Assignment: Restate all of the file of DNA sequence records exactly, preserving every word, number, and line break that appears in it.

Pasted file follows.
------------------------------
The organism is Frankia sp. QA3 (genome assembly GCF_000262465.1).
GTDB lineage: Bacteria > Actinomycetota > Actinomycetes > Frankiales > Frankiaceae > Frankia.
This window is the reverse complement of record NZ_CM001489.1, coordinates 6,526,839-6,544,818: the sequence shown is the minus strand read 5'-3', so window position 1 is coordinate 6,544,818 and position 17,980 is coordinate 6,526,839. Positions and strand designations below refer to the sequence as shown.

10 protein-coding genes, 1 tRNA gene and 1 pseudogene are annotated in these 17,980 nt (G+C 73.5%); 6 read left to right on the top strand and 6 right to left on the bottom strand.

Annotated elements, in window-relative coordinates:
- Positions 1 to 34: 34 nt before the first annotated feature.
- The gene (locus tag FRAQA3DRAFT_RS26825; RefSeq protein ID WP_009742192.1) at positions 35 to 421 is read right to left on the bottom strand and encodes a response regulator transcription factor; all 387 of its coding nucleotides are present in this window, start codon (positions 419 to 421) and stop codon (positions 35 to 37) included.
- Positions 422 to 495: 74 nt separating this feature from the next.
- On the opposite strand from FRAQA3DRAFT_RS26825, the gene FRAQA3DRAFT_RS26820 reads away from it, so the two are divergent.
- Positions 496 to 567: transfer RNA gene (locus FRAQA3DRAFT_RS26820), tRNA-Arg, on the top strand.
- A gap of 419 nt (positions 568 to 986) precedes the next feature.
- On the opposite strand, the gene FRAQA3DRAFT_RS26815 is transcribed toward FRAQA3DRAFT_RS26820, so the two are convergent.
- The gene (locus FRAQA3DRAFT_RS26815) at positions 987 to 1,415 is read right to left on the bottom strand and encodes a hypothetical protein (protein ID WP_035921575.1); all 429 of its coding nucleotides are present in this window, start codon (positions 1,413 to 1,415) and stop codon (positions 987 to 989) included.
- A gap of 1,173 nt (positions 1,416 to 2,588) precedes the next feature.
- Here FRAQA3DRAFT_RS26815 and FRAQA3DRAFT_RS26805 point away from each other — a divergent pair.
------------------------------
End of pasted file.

The organism is Frankia sp. QA3 (genome assembly GCF_000262465.1).
GTDB lineage: Bacteria > Actinomycetota > Actinomycetes > Frankiales > Frankiaceae > Frankia.
This window is the reverse complement of record NZ_CM001489.1, coordinates 6,526,839-6,544,818: the sequence shown is the minus strand read 5'-3', so window position 1 is coordinate 6,544,818 and position 17,980 is coordinate 6,526,839. Positions and strand designations below refer to the sequence as shown.

10 protein-coding genes, 1 tRNA gene and 1 pseudogene are annotated in these 17,980 nt (G+C 73.5%); 6 read left to right on the top strand and 6 right to left on the bottom strand.

Annotated elements, in window-relative coordinates:
- Positions 1 to 34: 34 nt before the first annotated feature.
- The gene (locus tag FRAQA3DRAFT_RS26825; RefSeq protein ID WP_009742192.1) at positions 35 to 421 is read right to left on the bottom strand and encodes a response regulator transcription factor; all 387 of its coding nucleotides are present in this window, start codon (positions 419 to 421) and stop codon (positions 35 to 37) included.
- Positions 422 to 495: 74 nt separating this feature from the next.
- On the opposite strand from FRAQA3DRAFT_RS26825, the gene FRAQA3DRAFT_RS26820 reads away from it, so the two are divergent.
- Positions 496 to 567: transfer RNA gene (locus FRAQA3DRAFT_RS26820), tRNA-Arg, on the top strand.
- A gap of 419 nt (positions 568 to 986) precedes the next feature.
- On the opposite strand, the gene FRAQA3DRAFT_RS26815 is transcribed toward FRAQA3DRAFT_RS26820, so the two are convergent.
- The gene (locus FRAQA3DRAFT_RS26815) at positions 987 to 1,415 is read right to left on the bottom strand and encodes a hypothetical protein (protein ID WP_035921575.1); all 429 of its coding nucleotides are present in this window, start codon (positions 1,413 to 1,415) and stop codon (positions 987 to 989) included.
- A gap of 1,173 nt (positions 1,416 to 2,588) precedes the next feature.
- Here FRAQA3DRAFT_RS26815 and FRAQA3DRAFT_RS26805 point away from each other — a divergent pair.